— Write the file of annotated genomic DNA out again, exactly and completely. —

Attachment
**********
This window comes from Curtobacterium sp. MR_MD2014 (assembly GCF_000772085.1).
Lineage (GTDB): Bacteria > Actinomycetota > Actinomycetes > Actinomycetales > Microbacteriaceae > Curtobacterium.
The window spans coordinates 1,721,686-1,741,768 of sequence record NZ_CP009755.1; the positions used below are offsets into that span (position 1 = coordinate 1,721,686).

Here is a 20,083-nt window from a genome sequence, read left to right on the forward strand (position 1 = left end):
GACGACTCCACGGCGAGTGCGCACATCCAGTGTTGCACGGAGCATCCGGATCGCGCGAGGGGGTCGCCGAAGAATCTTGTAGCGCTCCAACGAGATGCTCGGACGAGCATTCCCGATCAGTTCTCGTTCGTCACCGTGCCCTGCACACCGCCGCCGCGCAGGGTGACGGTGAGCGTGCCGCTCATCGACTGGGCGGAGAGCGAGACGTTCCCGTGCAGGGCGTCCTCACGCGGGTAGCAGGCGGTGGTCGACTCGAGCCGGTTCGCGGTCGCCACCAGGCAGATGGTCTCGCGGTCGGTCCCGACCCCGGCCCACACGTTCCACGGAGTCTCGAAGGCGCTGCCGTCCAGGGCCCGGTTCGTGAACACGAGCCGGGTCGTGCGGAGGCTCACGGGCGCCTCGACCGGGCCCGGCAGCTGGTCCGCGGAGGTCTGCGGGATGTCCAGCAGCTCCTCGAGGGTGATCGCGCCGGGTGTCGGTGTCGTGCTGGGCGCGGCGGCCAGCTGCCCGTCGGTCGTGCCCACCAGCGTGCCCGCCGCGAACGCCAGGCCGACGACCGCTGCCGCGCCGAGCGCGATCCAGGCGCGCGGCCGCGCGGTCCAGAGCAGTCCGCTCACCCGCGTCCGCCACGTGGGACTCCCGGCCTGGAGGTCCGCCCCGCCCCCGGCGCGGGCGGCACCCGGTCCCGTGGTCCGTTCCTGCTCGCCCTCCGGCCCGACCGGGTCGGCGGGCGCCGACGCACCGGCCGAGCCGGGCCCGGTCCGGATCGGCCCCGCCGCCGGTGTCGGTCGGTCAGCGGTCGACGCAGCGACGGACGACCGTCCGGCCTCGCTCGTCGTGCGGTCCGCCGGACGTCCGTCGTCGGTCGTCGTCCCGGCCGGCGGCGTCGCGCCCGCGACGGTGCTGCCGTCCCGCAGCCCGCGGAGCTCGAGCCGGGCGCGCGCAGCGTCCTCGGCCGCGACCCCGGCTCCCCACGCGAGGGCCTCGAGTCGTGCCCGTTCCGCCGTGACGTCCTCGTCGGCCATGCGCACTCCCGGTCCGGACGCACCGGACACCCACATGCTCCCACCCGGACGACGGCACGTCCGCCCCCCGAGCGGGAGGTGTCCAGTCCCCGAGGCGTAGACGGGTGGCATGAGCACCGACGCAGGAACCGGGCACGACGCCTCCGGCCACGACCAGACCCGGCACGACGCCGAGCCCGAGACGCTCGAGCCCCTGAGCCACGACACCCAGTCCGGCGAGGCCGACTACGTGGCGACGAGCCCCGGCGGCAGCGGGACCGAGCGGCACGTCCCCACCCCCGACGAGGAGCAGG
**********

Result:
This window comes from Curtobacterium sp. MR_MD2014 (assembly GCF_000772085.1).
Lineage (GTDB): Bacteria > Actinomycetota > Actinomycetes > Actinomycetales > Microbacteriaceae > Curtobacterium.
The window spans coordinates 1,721,686-1,741,768 of sequence record NZ_CP009755.1; the positions used below are offsets into that span (position 1 = coordinate 1,721,686).

Here is a 20,083-nt window from a genome sequence, read left to right on the forward strand (position 1 = left end):
GACGACTCCACGGCGAGTGCGCACATCCAGTGTTGCACGGAGCATCCGGATCGCGCGAGGGGGTCGCCGAAGAATCTTGTAGCGCTCCAACGAGATGCTCGGACGAGCATTCCCGATCAGTTCTCGTTCGTCACCGTGCCCTGCACACCGCCGCCGCGCAGGGTGACGGTGAGCGTGCCGCTCATCGACTGGGCGGAGAGCGAGACGTTCCCGTGCAGGGCGTCCTCACGCGGGTAGCAGGCGGTGGTCGACTCGAGCCGGTTCGCGGTCGCCACCAGGCAGATGGTCTCGCGGTCGGTCCCGACCCCGGCCCACACGTTCCACGGAGTCTCGAAGGCGCTGCCGTCCAGGGCCCGGTTCGTGAACACGAGCCGGGTCGTGCGGAGGCTCACGGGCGCCTCGACCGGGCCCGGCAGCTGGTCCGCGGAGGTCTGCGGGATGTCCAGCAGCTCCTCGAGGGTGATCGCGCCGGGTGTCGGTGTCGTGCTGGGCGCGGCGGCCAGCTGCCCGTCGGTCGTGCCCACCAGCGTGCCCGCCGCGAACGCCAGGCCGACGACCGCTGCCGCGCCGAGCGCGATCCAGGCGCGCGGCCGCGCGGTCCAGAGCAGTCCGCTCACCCGCGTCCGCCACGTGGGACTCCCGGCCTGGAGGTCCGCCCCGCCCCCGGCGCGGGCGGCACCCGGTCCCGTGGTCCGTTCCTGCTCGCCCTCCGGCCCGACCGGGTCGGCGGGCGCCGACGCACCGGCCGAGCCGGGCCCGGTCCGGATCGGCCCCGCCGCCGGTGTCGGTCGGTCAGCGGTCGACGCAGCGACGGACGACCGTCCGGCCTCGCTCGTCGTGCGGTCCGCCGGACGTCCGTCGTCGGTCGTCGTCCCGGCCGGCGGCGTCGCGCCCGCGACGGTGCTGCCGTCCCGCAGCCCGCGGAGCTCGAGCCGGGCGCGCGCAGCGTCCTCGGCCGCGACCCCGGCTCCCCACGCGAGGGCCTCGAGTCGTGCCCGTTCCGCCGTGACGTCCTCGTCGGCCATGCGCACTCCCGGTCCGGACGCACCGGACACCCACATGCTCCCACCCGGACGACGGCACGTCCGCCCCCCGAGCGGGAGGTGTCCAGTCCCCGAGGCGTAGACGGGTGGCATGAGCACCGACGCAGGAACCGGGCACGACGCCTCCGGCCACGACCAGACCCGGCACGACGCCGAGCCCGAGACGCTCGAGCCCCTGAGCCACGACACCCAGTCCGGCGAGGCCGACTACGTGGCGACGAGCCCCGGCGGCAGCGGGACCGAGCGGCACGTCCCCACCCCCGACGAGGAGCAGG